A couple of things...what did you mean by "locate the line under the shroud?" Traditionally, I have tried to keep my pulling effort as close to the front beam as possible so I am pulling directly against the mast (rather than further aft where I think you would waste some of your effort - this happened once when my righting line was not wrapped outside my shrouds - but thats another story).

Also, do you mind sharing what your weight is?

Again...thanks for the advice.

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 Post subject: Solo Righting a H16
PostPosted: Mon Aug 11, 2003 1:03 pm 
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I've normally been around 175 but am now 160. The attachment point is critical. It's solid on the dolphin striker and you can flip it over the top hull, port or starboard from there. Attaching it to the righting line will allow it to get too much slack in it. Mine is a Hawian type with bungee cords. As far as the location just get it where it centers your pull and doesn't start slipping forward or aft as the boat starts to right. Unpinning the blocks is much safer than just uncleating. 1 when uncleated the sheets can still tangle and allow the sail to set when upright and a hobie without a crew going down the lake is not a good thing. 2. When unpinned the sails will not lift "any" water and that 's how much you want to lift. The buckets make a good anchor till you get the sails and sheets re-organized so don't pull them up till your ready to take off again. The shortest line possible is the real trick, adjust the fixed line so it leaves you just enough length to fill the buckets when the block is extended then haul up the block till the bags are way up in the air and get your shoulder under them, lean back and up it comes. Works for me.
Good Luck,
Ken Mcg

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PostPosted: Wed Aug 13, 2003 6:59 am 
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Joined: Sun Jun 22, 2003 8:24 pm
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Location: Virginia
Thanks for the thoughts!

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 Post subject:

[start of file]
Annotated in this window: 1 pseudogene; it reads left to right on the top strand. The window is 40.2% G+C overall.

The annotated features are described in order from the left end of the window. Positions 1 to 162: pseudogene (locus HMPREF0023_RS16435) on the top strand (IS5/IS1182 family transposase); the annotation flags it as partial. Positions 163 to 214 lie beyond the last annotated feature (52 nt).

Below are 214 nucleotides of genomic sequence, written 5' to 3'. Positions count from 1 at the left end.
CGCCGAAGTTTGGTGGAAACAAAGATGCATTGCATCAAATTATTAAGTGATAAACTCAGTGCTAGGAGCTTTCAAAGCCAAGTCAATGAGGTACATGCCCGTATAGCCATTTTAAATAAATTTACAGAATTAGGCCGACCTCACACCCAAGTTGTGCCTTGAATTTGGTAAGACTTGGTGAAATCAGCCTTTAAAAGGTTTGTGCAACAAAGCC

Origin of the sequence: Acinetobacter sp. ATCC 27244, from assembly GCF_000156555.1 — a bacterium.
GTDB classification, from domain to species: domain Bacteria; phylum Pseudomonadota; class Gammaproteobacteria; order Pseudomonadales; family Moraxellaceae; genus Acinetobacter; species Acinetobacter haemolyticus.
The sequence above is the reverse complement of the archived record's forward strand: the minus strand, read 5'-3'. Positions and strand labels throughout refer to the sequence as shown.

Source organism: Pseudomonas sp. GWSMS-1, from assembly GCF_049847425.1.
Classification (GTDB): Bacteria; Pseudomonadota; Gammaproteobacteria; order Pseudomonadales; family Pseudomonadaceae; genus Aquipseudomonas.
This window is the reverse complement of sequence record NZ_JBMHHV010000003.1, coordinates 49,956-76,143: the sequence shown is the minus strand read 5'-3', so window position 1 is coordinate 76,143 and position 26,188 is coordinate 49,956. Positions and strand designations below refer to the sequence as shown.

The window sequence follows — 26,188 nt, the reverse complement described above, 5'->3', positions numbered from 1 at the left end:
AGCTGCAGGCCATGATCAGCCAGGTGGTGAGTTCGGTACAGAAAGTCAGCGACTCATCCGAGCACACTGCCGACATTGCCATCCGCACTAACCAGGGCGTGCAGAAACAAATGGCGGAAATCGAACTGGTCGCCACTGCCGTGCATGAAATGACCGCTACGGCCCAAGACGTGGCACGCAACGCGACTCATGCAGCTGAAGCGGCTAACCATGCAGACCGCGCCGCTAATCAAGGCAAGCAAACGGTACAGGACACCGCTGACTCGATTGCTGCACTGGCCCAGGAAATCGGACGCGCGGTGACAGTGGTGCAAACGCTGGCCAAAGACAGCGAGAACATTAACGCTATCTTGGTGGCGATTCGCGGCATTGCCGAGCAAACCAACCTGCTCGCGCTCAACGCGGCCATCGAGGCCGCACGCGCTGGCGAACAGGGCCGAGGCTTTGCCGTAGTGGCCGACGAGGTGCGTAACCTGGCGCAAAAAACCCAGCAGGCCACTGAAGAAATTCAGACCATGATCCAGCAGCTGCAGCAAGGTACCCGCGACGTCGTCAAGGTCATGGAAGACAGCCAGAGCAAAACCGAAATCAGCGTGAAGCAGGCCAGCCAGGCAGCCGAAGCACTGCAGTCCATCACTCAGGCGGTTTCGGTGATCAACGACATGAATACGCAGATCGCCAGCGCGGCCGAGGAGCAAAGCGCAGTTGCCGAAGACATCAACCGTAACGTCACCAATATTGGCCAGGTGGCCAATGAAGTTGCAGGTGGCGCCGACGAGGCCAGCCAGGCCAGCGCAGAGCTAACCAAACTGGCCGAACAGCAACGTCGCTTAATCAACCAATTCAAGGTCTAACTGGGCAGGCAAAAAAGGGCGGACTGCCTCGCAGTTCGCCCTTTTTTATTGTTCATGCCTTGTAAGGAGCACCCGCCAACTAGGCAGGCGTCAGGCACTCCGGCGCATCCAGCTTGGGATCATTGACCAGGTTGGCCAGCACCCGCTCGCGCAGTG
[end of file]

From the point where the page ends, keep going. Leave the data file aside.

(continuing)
PostPosted: Sat Jun 26, 2004 10:05 pm 
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Joined: Tue Mar 30, 2004 9:32 pm
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Location: West Texas
This is all very interesting and I wonder if anyone might be good enough to take pics of this setup and post them? Thanks. :)

Jim


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 Post subject:
PostPosted: Sun Nov 28, 2004 5:26 am 
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Joined: Thu Nov 18, 2004 1:36 pm
Posts: 302
Location: San Diego, CA
I recently flipped (and Partially turtled) my 16 when i was by myself. Kind of a scarey thing, but I did not panic.

I have a righting back, but I could not adjust the line correctly so it did not work. I even had the masthead about 4-5 feet underwater.

I'm still not sure how I did this, but I was able to walk with the righting line as far back on the cat as I could, and as I sunk the transom, and jumped onto the rear crossbar, the cat went completely turtle but with the bows up, kind of like one of those dolphin tricks at Sea World hi hi. Anyways with the momentum I completely brought the boat capsized on the other side. With the mast up out of the water, I was able to sail the boat on it's side with the tramp on to the lee shore of the bay.

Then I just walked the mast up using the shrouds, and once the boat was back up, I hopped on and went out for some more fun :D

That day was fairly windy too, everyone else had 2 or three people on their cats. My friend was there to get pictures (Though he got none of the capsize :( ), so I felt very proud..

Brent


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PostPosted: Sun Nov 28, 2004 6:16 am 
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Location: Finger Lakes, NY
Good morning! Great tips being posted here. I would like to chime in on the use of the solo-upright extenders please.
With the bucket, a hawaiian style cord and my extenders I was able to upright my 16 even at a mere 130-140 lbs. My other option for weight was a lead shot filled diving belt (from my SCUBA stuff) that I kept on board to wear on really windy days - belt = another 30 lbs.